Chaucer and Religion.
Chaucer and Religion, ed. Helen Phillips, Christianity and Culture: Issues in Teaching and Research (Cambridge: D. S. Brewer; Rochester, NY: Boydell and Brewer, 2010). xx + 216 pp. ISBN 978-1-8438-4229-3. 55.00 [pounds sterling]/105.00 [pounds sterling]. This collection of essays by a group of distinguished scholars probes contexts for and critical approaches to the subject of Chaucer and religion, treating questions of belief, piety, dissent, didacticism, and scepticism, and spanning practices, traditions, and texts, as well as issues related to teaching Chaucer in the twenty-first century. Helen Cooper's introduction offers an elegant overview of the subject. Graham D. Caie considers access of the common wele to the Bible; Frances M. McCormack probes Wycliffite influence and Chaucer's possible allusions and sympathies; Carl Phelpstead explores the Artes moriendi tradition. Alcuin Blamires discusses sex and marriage in relation to canon law and theology; Helen Phillips considers the balance between emotion and religious teachings in Chaucer's romances. Stephen Knight turns to relations between clerics and churls in the fabliaux. Laurel Broughton examines Chaucer's treatment of the saints, especially Mary and Thomas Becket, with a particular focus on imagery, while Sherry Reames offers the context of late medieval piety for Chaucer's religious poetry. Anthony Bale provides a counterpoint to literary conventions in his study of Jewish presence in England and Italy, and of trade with the Saracens. Dee Dyas places the Canterbury pilgrimage in the contexts of medieval practices and multiple Christian communities. Essays by Stephen Knight and Helen Phillips discuss the relation between secular and spiritual in Chaucer's dream poems and lyrics. The last four essays focus on teaching Chaucer, offering case studies. David Raybin focuses on literary comparison and issues of ethics; Roger Dalrymple exemplifies enquiry-based teaching that places Chaucer within a wider Middle English context; and Gillian Rudd and Thomas Hanks discuss teaching experiences and modern methods for conveying Chaucer's religious contexts.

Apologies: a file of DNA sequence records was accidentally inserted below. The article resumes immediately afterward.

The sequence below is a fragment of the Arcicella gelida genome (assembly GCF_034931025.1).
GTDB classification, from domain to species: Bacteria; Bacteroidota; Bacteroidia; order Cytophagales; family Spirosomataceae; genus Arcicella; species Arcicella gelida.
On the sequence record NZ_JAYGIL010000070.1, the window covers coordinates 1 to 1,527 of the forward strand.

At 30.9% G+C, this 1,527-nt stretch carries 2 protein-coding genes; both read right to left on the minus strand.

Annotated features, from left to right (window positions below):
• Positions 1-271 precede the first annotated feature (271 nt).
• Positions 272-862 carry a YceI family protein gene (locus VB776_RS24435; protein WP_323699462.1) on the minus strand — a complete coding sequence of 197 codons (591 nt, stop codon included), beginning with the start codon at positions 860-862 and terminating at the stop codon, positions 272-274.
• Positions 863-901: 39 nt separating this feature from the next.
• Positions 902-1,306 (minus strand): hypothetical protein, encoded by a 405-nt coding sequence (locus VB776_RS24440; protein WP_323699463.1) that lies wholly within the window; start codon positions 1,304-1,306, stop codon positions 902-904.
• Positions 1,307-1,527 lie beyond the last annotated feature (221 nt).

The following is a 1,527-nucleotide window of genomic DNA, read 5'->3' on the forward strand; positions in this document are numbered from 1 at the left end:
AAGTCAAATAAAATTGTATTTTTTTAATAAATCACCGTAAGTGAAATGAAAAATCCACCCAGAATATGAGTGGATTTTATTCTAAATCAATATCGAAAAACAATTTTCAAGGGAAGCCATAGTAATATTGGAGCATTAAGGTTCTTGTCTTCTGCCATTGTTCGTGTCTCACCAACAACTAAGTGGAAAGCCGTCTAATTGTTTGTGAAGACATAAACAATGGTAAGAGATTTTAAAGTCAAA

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|Title Annotation:||SHORTER NOTICES|
|Article Type:||Book review|
|Date:||Mar 22, 2011|
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